Re: Please help with internalized costs argument
Fri, 22 Jan 1999 16:52:47 -0500

On the question of how to communicate the problem that uncosted
environmental (and other) externalities pose for recycling, it
might be helpful to emphasize to people that this is one of the
many ways in which markets as we use them often don't work as
advertised. Clearly markets do many wonderful things for us,
and could be used more effectively, but a balanced 'diet' of
ideas and methods requires many other approaches as well.

One advantage that source reduction has over recycling is that
I believe that much more of it is cost effective at _current_
prices even though source reduction would also benefit from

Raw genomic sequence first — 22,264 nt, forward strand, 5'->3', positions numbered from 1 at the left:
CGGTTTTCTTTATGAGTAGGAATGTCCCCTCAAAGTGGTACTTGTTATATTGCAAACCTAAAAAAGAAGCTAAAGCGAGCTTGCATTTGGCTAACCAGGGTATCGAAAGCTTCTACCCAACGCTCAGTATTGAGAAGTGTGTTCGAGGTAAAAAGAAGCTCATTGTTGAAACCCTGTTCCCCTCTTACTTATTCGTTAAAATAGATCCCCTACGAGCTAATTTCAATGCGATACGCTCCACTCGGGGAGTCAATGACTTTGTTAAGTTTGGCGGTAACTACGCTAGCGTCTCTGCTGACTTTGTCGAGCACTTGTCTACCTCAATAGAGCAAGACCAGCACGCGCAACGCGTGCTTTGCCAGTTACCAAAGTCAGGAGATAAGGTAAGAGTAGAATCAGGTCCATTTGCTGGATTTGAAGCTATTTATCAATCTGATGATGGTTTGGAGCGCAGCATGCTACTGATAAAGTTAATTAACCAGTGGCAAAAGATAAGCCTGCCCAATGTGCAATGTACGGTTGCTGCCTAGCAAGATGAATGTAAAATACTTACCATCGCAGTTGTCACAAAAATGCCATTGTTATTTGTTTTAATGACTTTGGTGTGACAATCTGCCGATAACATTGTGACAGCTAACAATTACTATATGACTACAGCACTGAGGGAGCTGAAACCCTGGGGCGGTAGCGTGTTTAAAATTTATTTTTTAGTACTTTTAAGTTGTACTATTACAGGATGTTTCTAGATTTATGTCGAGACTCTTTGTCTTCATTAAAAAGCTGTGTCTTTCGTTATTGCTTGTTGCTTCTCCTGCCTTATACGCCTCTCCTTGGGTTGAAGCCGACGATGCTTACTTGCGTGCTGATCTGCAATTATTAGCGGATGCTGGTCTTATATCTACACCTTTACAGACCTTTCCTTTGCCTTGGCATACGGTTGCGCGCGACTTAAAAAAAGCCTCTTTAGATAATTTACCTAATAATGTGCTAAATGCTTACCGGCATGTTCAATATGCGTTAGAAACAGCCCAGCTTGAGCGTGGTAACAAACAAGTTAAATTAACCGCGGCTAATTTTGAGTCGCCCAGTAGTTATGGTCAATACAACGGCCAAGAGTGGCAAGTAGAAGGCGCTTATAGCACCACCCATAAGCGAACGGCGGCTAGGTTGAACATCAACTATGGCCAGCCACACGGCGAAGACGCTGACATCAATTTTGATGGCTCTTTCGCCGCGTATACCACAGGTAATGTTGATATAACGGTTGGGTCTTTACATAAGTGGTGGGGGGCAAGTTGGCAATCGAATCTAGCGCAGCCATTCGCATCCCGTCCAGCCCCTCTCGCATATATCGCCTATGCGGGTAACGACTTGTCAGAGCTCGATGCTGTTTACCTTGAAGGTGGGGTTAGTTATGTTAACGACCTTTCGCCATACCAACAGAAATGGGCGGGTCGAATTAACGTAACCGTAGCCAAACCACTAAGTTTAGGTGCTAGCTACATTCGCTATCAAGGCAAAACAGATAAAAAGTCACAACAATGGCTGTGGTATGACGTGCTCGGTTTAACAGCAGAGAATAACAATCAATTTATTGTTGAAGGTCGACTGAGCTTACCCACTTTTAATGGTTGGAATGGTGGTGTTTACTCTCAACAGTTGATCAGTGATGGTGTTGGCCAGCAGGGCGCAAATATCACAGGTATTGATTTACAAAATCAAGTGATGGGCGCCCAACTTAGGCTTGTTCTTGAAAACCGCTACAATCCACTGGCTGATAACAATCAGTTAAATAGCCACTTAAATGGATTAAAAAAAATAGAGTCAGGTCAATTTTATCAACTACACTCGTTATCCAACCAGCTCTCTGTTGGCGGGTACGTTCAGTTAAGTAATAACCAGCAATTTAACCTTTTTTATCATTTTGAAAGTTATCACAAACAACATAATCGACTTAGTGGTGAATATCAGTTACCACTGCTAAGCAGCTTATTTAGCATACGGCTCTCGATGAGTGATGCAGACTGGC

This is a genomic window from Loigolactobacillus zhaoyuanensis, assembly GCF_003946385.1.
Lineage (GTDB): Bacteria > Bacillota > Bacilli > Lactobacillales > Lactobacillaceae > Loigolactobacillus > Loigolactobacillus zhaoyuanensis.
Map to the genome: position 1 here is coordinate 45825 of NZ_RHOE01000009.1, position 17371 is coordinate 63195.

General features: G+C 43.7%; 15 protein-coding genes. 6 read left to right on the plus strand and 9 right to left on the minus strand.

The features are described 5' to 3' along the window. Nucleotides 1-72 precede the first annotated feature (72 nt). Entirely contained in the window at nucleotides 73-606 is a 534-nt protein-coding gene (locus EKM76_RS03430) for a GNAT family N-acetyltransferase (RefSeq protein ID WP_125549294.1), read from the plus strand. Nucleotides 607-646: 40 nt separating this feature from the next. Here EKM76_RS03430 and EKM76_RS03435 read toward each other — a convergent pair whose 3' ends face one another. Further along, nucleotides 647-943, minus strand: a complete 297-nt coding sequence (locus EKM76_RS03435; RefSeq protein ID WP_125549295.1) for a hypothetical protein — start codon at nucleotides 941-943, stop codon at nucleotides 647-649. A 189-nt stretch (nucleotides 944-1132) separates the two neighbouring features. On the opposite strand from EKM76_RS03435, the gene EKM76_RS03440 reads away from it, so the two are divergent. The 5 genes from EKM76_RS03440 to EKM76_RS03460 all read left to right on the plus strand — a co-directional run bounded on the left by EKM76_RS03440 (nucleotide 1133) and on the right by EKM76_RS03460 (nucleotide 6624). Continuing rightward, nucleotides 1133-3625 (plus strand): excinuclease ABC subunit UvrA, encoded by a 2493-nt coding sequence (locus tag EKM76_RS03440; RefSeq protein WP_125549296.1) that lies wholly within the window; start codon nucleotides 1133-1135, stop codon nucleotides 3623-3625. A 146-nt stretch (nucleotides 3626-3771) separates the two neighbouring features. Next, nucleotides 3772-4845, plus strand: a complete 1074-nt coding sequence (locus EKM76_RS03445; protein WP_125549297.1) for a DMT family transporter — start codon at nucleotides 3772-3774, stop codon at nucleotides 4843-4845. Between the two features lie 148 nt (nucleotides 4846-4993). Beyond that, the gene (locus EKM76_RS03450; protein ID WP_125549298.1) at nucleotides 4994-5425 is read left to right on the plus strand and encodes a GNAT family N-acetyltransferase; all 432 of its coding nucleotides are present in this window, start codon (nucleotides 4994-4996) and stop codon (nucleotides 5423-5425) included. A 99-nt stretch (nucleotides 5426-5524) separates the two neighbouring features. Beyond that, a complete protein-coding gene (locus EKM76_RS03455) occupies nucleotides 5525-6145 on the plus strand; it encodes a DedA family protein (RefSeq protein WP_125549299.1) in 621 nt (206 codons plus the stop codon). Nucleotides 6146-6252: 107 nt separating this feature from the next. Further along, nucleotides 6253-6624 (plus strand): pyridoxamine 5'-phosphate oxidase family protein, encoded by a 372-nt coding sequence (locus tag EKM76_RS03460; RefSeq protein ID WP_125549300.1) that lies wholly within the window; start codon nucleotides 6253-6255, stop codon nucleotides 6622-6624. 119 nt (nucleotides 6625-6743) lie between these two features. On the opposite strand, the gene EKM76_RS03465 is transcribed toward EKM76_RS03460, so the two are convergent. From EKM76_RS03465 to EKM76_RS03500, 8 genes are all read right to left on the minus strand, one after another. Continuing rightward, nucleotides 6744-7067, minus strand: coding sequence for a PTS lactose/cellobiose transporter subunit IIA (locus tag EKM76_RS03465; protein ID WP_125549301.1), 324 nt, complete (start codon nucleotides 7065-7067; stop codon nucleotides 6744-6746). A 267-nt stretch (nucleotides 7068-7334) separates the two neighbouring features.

incorporating costs that are currently externalized. As we
have learned from experience with understanding energy use and
efficiency, there are many barriers to the optimal functioning
of market mechanisms that create inefficiencies that can be
remedied through deliberate action (e.g. information, standards,
etc.). Such efforts cost money, but can be generally shown
to be very good investments for society.

Ironically, for much source reduction (not all of it though),
attention environmental impacts and externalities can distract
from close examination of costs already being incurred that
could be used as good rationales for source reduction. For
recycling though, quantification of the externalities does
seem to be an important part of policy-making.


Bruce Nordman
Lawrence Berkeley National Laboratory
510-486-7089; fax: 510-486-4673